Today, L.A. Clippers owner Donald Sterling was banned from the NBA for life for making racist remarks. 22 years ago today, L.A. was the scene of one of the bloodiest race riots in modern U.S. history.
After a jury acquitted four white Los Angeles Police Department officers of assault and excessive use of force for the beating of Rodney King, and African-American, on April 26, 1992, rioting and looting spread through the L.A. metropolitan area for the next six days. The beating was caught on tape by an amateur videographer.
In total, 53 people died, over 2,000 were injured, and over 11,000 were arrested. Property damage caused during the riots was estimated to be more that $1 billion.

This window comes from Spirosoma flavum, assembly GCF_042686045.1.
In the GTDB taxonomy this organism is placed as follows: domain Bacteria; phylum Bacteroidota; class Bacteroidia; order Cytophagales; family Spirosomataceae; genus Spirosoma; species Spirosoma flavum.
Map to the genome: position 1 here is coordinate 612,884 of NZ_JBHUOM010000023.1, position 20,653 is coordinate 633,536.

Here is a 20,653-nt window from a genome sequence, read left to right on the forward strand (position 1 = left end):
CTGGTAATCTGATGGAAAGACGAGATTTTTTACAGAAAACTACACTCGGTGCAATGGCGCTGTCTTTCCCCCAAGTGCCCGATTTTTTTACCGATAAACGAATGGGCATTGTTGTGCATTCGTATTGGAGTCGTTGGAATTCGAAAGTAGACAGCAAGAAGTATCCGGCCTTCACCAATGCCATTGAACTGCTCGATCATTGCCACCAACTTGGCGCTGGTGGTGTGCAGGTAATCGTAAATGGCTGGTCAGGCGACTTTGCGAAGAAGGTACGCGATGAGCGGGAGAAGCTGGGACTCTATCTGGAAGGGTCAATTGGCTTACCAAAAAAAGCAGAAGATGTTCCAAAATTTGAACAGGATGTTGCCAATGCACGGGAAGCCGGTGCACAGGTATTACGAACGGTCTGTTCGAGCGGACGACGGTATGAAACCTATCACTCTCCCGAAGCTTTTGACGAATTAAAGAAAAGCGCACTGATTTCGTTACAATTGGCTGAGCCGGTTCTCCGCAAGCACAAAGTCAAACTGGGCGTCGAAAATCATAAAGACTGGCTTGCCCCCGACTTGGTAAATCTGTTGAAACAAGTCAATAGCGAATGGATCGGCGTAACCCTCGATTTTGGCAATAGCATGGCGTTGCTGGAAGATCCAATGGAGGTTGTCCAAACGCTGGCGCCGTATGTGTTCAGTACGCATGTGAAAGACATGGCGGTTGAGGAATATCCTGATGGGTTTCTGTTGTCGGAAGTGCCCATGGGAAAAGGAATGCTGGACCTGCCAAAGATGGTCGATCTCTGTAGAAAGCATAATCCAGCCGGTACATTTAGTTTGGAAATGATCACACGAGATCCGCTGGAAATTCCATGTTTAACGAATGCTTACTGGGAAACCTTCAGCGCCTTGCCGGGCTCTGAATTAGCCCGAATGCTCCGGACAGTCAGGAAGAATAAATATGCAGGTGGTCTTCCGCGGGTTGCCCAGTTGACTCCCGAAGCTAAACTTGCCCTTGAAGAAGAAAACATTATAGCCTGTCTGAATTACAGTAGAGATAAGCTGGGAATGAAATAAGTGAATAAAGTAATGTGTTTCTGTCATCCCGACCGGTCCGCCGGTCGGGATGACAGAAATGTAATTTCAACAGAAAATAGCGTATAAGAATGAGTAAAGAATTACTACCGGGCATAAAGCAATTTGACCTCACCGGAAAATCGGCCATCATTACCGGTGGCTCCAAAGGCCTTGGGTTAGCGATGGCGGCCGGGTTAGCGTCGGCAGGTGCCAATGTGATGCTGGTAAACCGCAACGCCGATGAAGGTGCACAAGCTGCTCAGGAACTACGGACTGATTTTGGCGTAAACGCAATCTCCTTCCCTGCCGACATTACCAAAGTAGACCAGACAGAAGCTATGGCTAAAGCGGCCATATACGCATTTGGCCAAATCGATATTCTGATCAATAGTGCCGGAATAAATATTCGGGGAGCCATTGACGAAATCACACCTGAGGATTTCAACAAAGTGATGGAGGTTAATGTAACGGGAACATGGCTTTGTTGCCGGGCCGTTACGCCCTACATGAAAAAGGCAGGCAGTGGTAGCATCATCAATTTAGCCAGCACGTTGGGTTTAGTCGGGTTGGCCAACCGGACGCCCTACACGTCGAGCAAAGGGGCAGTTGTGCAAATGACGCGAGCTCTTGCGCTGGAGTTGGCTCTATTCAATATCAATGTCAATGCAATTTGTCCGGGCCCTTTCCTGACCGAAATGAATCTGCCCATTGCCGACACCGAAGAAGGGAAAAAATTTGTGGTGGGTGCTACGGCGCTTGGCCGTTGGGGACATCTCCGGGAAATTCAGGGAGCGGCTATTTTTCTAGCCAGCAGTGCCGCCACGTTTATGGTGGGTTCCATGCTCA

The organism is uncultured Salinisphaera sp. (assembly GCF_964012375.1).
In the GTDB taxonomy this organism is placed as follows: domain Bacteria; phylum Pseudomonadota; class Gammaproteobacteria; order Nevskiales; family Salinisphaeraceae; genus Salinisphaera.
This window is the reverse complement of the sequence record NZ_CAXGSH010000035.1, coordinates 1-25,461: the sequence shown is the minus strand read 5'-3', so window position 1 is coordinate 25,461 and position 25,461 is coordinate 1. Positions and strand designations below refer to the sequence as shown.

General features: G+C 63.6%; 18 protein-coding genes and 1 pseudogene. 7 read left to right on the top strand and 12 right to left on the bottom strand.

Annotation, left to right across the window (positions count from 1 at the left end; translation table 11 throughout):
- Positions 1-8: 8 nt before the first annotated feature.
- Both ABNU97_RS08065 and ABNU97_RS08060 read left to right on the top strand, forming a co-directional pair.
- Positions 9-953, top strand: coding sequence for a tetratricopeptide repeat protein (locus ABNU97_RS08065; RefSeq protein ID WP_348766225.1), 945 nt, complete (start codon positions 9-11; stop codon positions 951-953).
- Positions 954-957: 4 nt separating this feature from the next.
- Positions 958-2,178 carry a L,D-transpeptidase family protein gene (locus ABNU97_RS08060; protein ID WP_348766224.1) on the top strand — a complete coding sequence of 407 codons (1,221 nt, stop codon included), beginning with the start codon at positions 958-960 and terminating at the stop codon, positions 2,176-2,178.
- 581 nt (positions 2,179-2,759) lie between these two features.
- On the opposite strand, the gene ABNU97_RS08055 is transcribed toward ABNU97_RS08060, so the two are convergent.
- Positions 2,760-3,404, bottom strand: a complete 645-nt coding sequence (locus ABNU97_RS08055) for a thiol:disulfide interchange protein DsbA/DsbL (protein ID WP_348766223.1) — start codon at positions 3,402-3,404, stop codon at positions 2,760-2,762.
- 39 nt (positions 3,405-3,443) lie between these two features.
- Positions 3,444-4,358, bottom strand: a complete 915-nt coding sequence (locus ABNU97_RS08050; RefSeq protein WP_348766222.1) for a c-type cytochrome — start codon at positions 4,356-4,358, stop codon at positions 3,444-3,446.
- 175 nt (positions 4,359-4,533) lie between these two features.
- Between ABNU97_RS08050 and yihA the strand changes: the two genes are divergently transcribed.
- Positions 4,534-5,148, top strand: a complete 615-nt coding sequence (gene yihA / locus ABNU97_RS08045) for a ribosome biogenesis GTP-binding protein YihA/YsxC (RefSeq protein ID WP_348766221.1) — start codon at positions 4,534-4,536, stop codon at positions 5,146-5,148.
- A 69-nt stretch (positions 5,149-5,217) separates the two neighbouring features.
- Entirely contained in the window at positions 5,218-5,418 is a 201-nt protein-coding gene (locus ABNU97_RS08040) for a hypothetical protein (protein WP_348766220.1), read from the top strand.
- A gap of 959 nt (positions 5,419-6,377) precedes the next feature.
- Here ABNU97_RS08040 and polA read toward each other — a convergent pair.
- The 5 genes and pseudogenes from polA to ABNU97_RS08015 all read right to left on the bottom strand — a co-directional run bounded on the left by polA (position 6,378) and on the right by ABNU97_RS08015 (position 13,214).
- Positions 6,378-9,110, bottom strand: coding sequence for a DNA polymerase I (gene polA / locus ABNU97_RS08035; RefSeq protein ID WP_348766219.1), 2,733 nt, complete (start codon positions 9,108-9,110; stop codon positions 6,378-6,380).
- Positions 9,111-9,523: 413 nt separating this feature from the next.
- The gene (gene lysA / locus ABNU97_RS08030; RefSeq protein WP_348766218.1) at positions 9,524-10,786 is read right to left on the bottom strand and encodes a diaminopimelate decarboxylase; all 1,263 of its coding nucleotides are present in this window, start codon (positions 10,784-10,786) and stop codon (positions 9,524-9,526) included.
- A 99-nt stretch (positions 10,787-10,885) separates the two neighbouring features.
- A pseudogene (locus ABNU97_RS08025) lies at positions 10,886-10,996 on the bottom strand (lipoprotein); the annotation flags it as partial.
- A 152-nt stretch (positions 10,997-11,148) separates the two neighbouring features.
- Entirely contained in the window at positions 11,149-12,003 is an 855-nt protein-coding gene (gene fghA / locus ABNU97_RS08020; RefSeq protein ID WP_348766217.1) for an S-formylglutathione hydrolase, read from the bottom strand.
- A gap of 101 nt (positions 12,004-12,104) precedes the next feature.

In 1992, race relations in the city were arguably at an all time low. Today, however, the city and nation seemingly came together to call for action against Sterling in a united stand against racism.
In an interview with the L.A. Times just before his death in 2012, King remarked that while his beating, the officers’ acquittal, and ensuing riots and deaths were terrible things, they might have actually started the healing process for a city that was in disharmony.
“It changed things,” he said of the frank conversations on race the riots brought about. “It made the world a better place.”